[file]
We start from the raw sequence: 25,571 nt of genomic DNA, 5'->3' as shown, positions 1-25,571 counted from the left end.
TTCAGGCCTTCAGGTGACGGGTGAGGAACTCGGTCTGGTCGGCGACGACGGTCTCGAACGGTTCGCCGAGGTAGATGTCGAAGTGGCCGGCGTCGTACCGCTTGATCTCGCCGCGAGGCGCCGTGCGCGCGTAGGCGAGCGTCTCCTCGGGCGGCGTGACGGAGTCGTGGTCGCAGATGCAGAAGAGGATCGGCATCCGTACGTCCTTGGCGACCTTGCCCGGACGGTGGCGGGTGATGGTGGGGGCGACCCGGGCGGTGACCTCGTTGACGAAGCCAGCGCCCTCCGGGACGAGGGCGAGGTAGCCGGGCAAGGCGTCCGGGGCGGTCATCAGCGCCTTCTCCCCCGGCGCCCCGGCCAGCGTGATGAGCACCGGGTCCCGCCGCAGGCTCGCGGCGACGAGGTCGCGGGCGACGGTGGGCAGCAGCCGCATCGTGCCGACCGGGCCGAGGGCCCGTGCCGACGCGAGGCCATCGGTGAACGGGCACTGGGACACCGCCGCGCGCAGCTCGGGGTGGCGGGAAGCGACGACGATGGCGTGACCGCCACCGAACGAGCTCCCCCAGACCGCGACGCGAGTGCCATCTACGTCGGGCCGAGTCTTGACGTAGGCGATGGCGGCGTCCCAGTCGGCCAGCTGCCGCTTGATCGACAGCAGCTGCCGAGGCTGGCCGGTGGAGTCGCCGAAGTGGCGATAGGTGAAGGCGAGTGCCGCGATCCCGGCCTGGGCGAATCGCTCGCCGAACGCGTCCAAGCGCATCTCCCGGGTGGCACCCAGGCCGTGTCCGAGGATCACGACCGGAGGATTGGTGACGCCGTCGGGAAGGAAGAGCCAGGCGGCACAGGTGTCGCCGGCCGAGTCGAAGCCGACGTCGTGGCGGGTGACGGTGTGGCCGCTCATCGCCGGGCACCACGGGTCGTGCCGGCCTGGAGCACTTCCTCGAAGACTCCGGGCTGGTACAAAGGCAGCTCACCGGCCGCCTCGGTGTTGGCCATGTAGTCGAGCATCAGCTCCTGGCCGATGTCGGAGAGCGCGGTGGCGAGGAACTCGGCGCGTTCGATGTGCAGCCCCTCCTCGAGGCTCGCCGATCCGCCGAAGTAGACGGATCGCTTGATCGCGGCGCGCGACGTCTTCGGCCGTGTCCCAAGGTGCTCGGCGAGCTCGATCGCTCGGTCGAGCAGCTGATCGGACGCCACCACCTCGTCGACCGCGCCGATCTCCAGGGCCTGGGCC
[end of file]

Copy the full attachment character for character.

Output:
We start from the raw sequence: 25,571 nt of genomic DNA, 5'->3' as shown, positions 1-25,571 counted from the left end.
TTCAGGCCTTCAGGTGACGGGTGAGGAACTCGGTCTGGTCGGCGACGACGGTCTCGAACGGTTCGCCGAGGTAGATGTCGAAGTGGCCGGCGTCGTACCGCTTGATCTCGCCGCGAGGCGCCGTGCGCGCGTAGGCGAGCGTCTCCTCGGGCGGCGTGACGGAGTCGTGGTCGCAGATGCAGAAGAGGATCGGCATCCGTACGTCCTTGGCGACCTTGCCCGGACGGTGGCGGGTGATGGTGGGGGCGACCCGGGCGGTGACCTCGTTGACGAAGCCAGCGCCCTCCGGGACGAGGGCGAGGTAGCCGGGCAAGGCGTCCGGGGCGGTCATCAGCGCCTTCTCCCCCGGCGCCCCGGCCAGCGTGATGAGCACCGGGTCCCGCCGCAGGCTCGCGGCGACGAGGTCGCGGGCGACGGTGGGCAGCAGCCGCATCGTGCCGACCGGGCCGAGGGCCCGTGCCGACGCGAGGCCATCGGTGAACGGGCACTGGGACACCGCCGCGCGCAGCTCGGGGTGGCGGGAAGCGACGACGATGGCGTGACCGCCACCGAACGAGCTCCCCCAGACCGCGACGCGAGTGCCATCTACGTCGGGCCGAGTCTTGACGTAGGCGATGGCGGCGTCCCAGTCGGCCAGCTGCCGCTTGATCGACAGCAGCTGCCGAGGCTGGCCGGTGGAGTCGCCGAAGTGGCGATAGGTGAAGGCGAGTGCCGCGATCCCGGCCTGGGCGAATCGCTCGCCGAACGCGTCCAAGCGCATCTCCCGGGTGGCACCCAGGCCGTGTCCGAGGATCACGACCGGAGGATTGGTGACGCCGTCGGGAAGGAAGAGCCAGGCGGCACAGGTGTCGCCGGCCGAGTCGAAGCCGACGTCGTGGCGGGTGACGGTGTGGCCGCTCATCGCCGGGCACCACGGGTCGTGCCGGCCTGGAGCACTTCCTCGAAGACTCCGGGCTGGTACAAAGGCAGCTCACCGGCCGCCTCGGTGTTGGCCATGTAGTCGAGCATCAGCTCCTGGCCGATGTCGGAGAGCGCGGTGGCGAGGAACTCGGCGCGTTCGATGTGCAGCCCCTCCTCGAGGCTCGCCGATCCGCCGAAGTAGACGGATCGCTTGATCGCGGCGCGCGACGTCTTCGGCCGTGTCCCAAGGTGCTCGGCGAGCTCGATCGCTCGGTCGAGCAGCTGATCGGACGCCACCACCTCGTCGACCGCGCCGATCTCCAGGGCCTGGGCC